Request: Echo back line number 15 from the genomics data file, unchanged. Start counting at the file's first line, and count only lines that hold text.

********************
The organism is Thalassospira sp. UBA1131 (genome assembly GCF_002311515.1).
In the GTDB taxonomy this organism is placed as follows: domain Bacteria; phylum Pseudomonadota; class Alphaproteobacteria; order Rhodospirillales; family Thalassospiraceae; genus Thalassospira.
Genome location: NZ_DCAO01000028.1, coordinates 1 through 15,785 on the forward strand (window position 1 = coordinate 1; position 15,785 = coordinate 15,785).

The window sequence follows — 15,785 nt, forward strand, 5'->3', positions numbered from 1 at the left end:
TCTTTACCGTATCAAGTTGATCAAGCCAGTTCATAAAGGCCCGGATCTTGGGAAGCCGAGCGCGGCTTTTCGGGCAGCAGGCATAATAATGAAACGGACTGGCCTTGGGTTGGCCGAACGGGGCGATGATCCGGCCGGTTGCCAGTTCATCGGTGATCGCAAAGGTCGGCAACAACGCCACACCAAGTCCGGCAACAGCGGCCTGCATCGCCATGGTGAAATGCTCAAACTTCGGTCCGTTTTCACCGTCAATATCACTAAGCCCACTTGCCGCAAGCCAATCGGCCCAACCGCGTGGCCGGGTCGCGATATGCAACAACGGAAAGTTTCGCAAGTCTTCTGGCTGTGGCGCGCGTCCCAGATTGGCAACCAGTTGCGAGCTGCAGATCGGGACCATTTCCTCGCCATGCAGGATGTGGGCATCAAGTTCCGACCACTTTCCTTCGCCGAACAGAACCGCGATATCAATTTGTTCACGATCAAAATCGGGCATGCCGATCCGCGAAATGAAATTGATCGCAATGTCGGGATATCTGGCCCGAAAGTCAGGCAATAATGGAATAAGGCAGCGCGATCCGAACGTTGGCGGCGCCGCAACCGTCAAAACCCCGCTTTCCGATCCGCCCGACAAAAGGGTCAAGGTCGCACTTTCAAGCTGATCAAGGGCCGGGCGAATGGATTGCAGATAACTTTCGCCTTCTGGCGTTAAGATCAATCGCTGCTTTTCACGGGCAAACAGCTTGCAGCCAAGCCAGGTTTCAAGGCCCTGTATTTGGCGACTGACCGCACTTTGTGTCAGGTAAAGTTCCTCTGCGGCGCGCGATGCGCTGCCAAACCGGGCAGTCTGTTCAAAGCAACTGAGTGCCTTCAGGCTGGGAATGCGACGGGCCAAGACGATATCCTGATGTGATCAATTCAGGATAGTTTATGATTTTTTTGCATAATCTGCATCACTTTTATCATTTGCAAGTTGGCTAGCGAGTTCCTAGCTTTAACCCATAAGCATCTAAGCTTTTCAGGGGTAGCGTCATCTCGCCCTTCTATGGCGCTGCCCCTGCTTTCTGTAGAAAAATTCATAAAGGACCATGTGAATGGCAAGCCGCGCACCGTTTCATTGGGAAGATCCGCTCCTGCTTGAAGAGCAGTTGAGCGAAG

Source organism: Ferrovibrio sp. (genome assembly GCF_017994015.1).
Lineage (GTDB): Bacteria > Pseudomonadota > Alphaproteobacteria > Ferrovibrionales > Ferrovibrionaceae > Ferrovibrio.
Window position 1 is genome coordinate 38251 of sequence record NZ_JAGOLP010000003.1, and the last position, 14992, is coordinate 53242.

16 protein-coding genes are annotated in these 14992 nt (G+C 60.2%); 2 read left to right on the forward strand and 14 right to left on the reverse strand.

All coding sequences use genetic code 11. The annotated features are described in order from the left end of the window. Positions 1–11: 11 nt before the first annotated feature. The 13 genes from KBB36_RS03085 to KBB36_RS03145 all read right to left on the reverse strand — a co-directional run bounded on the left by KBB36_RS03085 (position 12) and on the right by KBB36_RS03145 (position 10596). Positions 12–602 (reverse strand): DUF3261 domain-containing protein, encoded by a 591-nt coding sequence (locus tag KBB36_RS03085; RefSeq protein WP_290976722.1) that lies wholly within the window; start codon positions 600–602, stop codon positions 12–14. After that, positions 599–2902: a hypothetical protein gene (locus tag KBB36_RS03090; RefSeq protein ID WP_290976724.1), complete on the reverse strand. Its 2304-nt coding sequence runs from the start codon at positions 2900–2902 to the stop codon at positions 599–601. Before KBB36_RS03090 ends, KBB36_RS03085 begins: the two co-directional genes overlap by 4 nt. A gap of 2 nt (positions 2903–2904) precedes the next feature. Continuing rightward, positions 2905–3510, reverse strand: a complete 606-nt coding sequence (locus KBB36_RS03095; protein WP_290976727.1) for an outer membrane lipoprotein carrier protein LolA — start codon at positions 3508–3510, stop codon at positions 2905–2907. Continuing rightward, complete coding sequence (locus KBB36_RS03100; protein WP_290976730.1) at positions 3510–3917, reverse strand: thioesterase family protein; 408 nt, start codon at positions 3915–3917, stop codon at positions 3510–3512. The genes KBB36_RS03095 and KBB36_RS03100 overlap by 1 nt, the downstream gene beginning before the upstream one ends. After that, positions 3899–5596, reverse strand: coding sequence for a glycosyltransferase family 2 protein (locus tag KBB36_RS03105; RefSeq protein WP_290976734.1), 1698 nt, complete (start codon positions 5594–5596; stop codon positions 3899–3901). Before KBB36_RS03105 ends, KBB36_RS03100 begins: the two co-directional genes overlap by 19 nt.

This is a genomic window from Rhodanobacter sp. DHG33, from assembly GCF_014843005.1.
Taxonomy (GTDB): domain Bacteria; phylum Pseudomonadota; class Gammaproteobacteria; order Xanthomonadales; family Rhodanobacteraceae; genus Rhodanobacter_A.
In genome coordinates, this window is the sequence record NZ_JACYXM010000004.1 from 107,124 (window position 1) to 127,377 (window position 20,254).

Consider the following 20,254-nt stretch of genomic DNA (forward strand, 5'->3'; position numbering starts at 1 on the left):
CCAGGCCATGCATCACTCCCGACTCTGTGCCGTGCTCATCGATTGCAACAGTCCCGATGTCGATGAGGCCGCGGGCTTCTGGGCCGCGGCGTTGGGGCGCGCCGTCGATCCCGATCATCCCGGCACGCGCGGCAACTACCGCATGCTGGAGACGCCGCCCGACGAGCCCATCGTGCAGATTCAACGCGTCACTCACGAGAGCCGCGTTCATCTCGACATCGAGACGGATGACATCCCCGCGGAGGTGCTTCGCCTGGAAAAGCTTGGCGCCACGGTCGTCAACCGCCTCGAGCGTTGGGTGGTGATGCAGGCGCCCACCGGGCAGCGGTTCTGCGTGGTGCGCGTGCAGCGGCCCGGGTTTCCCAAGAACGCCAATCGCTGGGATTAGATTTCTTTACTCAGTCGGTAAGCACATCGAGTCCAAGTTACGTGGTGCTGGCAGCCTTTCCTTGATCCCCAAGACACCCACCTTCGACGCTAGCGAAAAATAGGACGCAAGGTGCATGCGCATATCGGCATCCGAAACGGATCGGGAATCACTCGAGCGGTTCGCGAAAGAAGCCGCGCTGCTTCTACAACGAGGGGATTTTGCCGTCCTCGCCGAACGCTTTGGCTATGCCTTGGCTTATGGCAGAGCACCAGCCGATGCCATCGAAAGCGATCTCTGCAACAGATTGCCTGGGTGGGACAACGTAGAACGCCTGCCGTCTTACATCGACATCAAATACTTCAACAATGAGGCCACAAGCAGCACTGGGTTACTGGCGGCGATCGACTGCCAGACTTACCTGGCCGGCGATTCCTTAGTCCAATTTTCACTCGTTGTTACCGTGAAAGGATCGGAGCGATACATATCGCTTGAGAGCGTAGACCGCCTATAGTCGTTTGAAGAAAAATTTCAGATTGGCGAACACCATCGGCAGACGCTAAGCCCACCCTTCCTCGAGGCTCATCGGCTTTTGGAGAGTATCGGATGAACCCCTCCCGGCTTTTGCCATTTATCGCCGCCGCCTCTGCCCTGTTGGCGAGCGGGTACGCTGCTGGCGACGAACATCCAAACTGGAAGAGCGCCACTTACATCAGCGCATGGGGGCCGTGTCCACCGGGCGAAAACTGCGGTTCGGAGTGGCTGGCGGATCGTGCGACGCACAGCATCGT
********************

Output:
CCAGGCCATGCATCACTCCCGACTCTGTGCCGTGCTCATCGATTGCAACAGTCCCGATGTCGATGAGGCCGCGGGCTTCTGGGCCGCGGCGTTGGGGCGCGCCGTCGATCCCGATCATCCCGGCACGCGCGGCAACTACCGCATGCTGGAGACGCCGCCCGACGAGCCCATCGTGCAGATTCAACGCGTCACTCACGAGAGCCGCGTTCATCTCGACATCGAGACGGATGACATCCCCGCGGAGGTGCTTCGCCTGGAAAAGCTTGGCGCCACGGTCGTCAACCGCCTCGAGCGTTGGGTGGTGATGCAGGCGCCCACCGGGCAGCGGTTCTGCGTGGTGCGCGTGCAGCGGCCCGGGTTTCCCAAGAACGCCAATCGCTGGGATTAGATTTCTTTACTCAGTCGGTAAGCACATCGAGTCCAAGTTACGTGGTGCTGGCAGCCTTTCCTTGATCCCCAAGACACCCACCTTCGACGCTAGCGAAAAATAGGACGCAAGGTGCATGCGCATATCGGCATCCGAAACGGATCGGGAATCACTCGAGCGGTTCGCGAAAGAAGCCGCGCTGCTTCTACAACGAGGGGATTTTGCCGTCCTCGCCGAACGCTTTGGCTATGCCTTGGCTTATGGCAGAGCACCAGCCGATGCCATCGAAAGCGATCTCTGCAACAGATTGCCTGGGTGGGACAACGTAGAACGCCTGCCGTCTTACATCGACATCAAATACTTCAACAATGAGGCCACAAGCAGCACTGGGTTACTGGCGGCGATCGACTGCCAGACTTACCTGGCCGGCGATTCCTTAGTCCAATTTTCACTCGTTGTTACCGTGAAAGGATCGGAGCGATACATATCGCTTGAGAGCGTAGACCGCCTATAGTCGTTTGAAGAAAAATTTCAGATTGGCGAACACCATCGGCAGACGCTAAGCCCACCCTTCCTCGAGGCTCATCGGCTTTTGGAGAGTATCGGATGAACCCCTCCCGGCTTTTGCCATTTATCGCCGCCGCCTCTGCCCTGTTGGCGAGCGGGTACGCTGCTGGCGACGAACATCCAAACTGGAAGAGCGCCACTTACATCAGCGCATGGGGGCCGTGTCCACCGGGCGAAAACTGCGGTTCGGAGTGGCTGGCGGATCGTGCGACGCACAGCATCGT